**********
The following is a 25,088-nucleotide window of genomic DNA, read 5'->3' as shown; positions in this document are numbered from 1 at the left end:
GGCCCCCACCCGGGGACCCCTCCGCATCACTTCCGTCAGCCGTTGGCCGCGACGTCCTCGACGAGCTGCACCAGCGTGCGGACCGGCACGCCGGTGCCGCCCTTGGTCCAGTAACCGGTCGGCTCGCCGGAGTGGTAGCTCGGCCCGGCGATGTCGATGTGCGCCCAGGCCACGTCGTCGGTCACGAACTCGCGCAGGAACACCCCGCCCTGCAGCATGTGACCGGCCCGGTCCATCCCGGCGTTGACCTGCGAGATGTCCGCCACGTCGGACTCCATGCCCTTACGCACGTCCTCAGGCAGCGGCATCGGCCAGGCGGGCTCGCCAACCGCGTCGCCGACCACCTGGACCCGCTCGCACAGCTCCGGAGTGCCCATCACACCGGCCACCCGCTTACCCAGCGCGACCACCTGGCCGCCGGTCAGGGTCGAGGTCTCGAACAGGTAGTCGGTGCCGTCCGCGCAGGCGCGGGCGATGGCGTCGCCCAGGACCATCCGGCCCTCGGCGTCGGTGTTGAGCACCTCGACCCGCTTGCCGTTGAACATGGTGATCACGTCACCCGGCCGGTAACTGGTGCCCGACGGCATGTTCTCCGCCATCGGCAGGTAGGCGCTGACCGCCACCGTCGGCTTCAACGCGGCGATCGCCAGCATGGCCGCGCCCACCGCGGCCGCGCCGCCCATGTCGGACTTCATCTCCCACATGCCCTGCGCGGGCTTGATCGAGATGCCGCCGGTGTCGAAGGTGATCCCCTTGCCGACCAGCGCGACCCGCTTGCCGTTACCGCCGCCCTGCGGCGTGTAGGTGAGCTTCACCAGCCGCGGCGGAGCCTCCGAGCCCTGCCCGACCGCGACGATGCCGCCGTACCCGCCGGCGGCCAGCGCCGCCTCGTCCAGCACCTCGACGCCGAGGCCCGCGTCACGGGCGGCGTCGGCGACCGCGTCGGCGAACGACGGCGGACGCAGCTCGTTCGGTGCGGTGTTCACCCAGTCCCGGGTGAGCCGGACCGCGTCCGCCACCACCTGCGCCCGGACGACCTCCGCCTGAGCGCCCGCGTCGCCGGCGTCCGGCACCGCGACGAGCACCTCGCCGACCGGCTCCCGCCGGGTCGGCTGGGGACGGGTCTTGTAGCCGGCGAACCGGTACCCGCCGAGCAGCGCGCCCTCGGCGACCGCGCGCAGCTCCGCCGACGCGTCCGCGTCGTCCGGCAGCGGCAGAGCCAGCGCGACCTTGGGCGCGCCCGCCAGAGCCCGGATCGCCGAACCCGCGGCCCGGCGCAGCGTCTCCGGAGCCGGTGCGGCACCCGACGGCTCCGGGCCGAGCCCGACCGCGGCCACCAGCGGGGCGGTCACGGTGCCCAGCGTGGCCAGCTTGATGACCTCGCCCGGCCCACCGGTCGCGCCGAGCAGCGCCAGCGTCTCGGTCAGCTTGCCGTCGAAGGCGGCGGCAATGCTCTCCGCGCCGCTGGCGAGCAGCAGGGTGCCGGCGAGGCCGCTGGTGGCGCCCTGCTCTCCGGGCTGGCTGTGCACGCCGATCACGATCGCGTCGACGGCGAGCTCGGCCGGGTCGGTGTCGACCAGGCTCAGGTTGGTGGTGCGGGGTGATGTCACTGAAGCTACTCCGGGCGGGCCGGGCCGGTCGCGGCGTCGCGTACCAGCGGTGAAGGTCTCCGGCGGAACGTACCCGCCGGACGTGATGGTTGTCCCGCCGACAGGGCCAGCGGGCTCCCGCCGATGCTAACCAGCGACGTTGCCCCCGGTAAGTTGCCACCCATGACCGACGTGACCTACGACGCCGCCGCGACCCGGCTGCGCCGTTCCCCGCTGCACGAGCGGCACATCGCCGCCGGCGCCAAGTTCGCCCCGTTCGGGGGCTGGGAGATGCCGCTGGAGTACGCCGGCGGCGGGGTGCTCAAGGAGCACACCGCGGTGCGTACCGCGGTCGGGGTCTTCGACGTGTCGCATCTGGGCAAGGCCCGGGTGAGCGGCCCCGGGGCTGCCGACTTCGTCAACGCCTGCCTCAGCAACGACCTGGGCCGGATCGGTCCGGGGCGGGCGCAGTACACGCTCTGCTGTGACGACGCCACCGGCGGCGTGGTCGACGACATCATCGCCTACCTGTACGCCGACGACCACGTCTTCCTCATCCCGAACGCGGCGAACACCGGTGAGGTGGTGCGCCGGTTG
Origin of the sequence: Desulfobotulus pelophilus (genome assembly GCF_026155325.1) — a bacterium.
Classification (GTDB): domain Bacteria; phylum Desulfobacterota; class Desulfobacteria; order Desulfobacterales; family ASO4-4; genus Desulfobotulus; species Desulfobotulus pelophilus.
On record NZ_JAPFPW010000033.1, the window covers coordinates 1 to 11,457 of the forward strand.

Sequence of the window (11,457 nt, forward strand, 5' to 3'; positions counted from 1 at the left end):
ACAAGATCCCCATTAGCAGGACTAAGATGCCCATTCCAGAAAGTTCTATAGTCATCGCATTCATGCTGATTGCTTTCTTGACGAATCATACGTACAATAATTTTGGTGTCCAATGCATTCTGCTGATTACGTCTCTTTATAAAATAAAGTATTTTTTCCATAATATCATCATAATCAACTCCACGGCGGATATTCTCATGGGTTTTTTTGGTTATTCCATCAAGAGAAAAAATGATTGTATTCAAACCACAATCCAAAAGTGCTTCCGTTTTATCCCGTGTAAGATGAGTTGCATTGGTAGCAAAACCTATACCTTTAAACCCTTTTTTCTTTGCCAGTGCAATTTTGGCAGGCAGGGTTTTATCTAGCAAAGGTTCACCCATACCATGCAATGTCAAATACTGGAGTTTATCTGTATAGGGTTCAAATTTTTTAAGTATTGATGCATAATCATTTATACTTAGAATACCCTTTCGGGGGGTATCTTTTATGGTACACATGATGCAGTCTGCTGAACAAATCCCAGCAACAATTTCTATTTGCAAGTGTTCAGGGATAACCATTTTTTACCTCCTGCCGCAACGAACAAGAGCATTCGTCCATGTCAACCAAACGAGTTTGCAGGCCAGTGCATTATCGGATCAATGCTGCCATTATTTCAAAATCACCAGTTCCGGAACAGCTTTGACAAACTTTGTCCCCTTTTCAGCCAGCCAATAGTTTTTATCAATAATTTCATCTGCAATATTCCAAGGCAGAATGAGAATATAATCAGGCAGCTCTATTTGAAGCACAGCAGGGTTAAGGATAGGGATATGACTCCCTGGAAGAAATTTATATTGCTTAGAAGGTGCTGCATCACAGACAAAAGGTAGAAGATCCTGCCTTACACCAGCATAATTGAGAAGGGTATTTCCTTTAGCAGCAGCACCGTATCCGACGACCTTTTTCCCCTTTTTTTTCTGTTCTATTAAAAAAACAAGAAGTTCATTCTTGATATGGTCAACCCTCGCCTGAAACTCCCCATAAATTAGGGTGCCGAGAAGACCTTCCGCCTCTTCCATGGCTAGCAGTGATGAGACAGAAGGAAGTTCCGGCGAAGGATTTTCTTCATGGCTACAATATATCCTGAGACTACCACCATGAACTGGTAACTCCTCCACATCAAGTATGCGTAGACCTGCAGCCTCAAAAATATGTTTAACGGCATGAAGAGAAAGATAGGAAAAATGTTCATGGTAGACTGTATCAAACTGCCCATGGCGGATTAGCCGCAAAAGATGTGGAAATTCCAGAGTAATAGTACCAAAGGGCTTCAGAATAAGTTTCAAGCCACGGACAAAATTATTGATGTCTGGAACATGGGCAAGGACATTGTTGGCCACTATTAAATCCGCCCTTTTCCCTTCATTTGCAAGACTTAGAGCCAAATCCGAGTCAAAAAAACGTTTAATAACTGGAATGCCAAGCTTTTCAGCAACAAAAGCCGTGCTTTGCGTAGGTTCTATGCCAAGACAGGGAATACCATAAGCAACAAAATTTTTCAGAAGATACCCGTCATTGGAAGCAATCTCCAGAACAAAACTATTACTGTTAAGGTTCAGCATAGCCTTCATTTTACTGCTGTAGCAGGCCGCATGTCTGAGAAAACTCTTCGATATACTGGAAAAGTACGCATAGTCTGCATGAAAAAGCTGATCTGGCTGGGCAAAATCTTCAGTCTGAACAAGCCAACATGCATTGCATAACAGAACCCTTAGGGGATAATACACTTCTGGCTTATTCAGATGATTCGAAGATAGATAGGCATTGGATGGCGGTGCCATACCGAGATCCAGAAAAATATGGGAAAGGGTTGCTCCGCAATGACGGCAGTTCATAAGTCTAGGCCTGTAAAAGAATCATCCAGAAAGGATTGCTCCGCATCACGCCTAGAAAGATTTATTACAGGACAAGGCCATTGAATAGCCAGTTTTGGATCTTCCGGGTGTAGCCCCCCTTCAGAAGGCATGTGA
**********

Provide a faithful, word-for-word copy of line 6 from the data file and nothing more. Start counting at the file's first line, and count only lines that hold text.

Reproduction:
Sequence of the window (11,457 nt, forward strand, 5' to 3'; positions counted from 1 at the left end):